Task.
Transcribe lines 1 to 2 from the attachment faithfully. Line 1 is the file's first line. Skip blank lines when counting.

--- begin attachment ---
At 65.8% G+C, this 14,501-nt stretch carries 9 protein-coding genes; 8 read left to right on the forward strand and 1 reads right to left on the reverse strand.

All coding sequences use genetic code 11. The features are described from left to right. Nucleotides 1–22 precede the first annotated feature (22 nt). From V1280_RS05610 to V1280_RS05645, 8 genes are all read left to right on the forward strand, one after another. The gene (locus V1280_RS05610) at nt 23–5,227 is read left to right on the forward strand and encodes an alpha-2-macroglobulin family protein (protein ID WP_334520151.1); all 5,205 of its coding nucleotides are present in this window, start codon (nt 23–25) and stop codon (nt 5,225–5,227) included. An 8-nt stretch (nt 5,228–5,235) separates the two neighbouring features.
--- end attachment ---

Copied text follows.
At 65.8% G+C, this 14,501-nt stretch carries 9 protein-coding genes; 8 read left to right on the forward strand and 1 reads right to left on the reverse strand.

All coding sequences use genetic code 11. The features are described from left to right. Nucleotides 1–22 precede the first annotated feature (22 nt). From V1280_RS05610 to V1280_RS05645, 8 genes are all read left to right on the forward strand, one after another. The gene (locus V1280_RS05610) at nt 23–5,227 is read left to right on the forward strand and encodes an alpha-2-macroglobulin family protein (protein ID WP_334520151.1); all 5,205 of its coding nucleotides are present in this window, start codon (nt 23–25) and stop codon (nt 5,225–5,227) included. An 8-nt stretch (nt 5,228–5,235) separates the two neighbouring features.